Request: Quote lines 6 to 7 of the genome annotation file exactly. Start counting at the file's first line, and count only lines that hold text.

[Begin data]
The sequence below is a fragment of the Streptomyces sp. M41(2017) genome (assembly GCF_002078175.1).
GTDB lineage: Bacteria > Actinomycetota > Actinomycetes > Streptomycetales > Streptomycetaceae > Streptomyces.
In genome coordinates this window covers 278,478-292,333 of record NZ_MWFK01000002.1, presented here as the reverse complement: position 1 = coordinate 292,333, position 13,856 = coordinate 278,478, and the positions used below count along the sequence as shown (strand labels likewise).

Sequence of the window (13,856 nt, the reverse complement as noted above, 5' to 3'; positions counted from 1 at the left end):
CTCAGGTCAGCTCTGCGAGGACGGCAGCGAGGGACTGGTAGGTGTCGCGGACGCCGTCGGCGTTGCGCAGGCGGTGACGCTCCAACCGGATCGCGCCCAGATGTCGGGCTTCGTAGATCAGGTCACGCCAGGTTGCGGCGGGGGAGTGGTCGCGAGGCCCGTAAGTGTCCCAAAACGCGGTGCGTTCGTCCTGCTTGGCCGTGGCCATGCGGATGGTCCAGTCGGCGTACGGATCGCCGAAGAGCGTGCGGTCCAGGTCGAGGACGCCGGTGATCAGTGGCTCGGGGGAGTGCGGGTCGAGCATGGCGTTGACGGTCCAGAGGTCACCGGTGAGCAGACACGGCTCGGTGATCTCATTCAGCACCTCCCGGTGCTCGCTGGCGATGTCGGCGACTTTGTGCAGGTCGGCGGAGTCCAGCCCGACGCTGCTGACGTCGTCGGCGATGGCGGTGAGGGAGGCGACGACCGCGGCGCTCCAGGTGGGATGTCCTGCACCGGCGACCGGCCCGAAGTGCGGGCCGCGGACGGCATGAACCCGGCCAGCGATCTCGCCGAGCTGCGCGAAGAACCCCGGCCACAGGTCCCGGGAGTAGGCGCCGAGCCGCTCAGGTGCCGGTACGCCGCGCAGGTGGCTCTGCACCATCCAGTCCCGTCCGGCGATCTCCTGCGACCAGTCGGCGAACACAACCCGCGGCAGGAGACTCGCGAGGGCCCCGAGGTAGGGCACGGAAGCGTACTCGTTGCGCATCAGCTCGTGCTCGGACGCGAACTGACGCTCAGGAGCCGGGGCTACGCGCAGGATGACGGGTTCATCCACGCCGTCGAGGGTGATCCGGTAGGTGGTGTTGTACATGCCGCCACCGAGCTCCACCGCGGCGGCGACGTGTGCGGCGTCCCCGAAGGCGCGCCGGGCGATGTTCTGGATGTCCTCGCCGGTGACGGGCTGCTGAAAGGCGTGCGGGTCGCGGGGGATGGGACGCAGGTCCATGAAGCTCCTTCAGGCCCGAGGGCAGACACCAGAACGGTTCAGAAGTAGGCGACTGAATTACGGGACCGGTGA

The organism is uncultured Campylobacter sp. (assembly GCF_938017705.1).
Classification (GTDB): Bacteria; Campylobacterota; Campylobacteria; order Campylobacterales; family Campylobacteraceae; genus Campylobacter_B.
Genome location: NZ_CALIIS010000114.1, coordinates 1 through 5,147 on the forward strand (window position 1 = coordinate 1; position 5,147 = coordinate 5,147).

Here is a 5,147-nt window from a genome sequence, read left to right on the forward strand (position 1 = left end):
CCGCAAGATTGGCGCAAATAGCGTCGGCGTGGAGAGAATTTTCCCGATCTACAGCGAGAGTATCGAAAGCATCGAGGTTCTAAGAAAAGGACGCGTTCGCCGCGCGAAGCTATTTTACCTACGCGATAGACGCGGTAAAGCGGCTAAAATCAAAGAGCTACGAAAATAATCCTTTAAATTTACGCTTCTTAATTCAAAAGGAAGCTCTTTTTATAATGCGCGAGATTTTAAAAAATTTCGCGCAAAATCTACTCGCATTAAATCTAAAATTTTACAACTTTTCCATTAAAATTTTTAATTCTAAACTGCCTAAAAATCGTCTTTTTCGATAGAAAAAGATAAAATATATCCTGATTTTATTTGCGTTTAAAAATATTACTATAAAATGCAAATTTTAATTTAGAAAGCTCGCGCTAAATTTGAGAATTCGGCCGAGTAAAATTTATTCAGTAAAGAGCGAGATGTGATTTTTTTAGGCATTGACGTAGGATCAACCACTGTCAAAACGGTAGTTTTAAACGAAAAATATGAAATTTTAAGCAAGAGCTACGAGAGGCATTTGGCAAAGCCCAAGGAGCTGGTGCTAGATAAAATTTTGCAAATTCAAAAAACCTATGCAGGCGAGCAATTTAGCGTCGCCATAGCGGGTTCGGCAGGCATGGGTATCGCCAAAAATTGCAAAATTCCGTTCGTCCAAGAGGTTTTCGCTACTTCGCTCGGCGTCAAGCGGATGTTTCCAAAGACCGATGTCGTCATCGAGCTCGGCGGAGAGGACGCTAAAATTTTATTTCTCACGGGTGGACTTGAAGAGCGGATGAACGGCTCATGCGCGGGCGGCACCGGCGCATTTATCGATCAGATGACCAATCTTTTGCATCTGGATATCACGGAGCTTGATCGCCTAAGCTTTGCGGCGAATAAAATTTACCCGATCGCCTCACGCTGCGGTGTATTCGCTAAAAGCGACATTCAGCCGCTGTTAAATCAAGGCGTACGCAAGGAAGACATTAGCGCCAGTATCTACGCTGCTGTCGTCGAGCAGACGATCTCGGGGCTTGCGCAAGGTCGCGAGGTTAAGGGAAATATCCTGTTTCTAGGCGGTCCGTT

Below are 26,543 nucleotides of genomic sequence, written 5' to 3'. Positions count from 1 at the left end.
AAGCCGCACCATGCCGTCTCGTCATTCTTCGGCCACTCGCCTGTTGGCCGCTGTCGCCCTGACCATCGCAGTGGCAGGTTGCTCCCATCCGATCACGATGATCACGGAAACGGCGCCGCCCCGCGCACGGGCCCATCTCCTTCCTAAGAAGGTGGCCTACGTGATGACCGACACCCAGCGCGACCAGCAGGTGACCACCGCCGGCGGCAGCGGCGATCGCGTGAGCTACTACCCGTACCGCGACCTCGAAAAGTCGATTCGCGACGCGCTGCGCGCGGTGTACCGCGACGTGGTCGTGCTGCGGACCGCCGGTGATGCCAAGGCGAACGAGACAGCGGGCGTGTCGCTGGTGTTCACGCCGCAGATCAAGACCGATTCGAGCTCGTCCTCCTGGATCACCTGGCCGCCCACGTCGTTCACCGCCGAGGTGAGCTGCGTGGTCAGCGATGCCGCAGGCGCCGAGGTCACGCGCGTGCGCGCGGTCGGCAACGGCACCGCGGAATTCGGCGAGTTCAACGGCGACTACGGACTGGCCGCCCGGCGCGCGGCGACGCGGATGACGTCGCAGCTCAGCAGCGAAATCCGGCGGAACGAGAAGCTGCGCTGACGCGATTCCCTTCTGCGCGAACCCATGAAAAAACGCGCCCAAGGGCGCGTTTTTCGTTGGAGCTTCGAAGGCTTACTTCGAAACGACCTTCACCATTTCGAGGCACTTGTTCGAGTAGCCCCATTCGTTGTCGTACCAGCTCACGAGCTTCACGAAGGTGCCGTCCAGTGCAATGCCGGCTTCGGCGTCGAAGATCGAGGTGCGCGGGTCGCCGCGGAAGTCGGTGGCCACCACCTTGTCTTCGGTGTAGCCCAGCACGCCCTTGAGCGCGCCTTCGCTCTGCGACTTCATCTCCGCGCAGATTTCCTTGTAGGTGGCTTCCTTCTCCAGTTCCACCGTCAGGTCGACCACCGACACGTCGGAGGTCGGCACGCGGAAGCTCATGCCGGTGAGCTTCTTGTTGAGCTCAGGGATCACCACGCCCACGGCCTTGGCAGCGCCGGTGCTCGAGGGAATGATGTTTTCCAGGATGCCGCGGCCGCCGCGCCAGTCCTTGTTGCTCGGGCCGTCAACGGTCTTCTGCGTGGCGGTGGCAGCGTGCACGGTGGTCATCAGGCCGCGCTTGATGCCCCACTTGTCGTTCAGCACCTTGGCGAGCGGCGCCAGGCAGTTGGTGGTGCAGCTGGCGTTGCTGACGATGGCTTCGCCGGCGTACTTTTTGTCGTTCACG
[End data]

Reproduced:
The organism is uncultured Campylobacter sp. (assembly GCF_938017705.1).
Classification (GTDB): Bacteria; Campylobacterota; Campylobacteria; order Campylobacterales; family Campylobacteraceae; genus Campylobacter_B.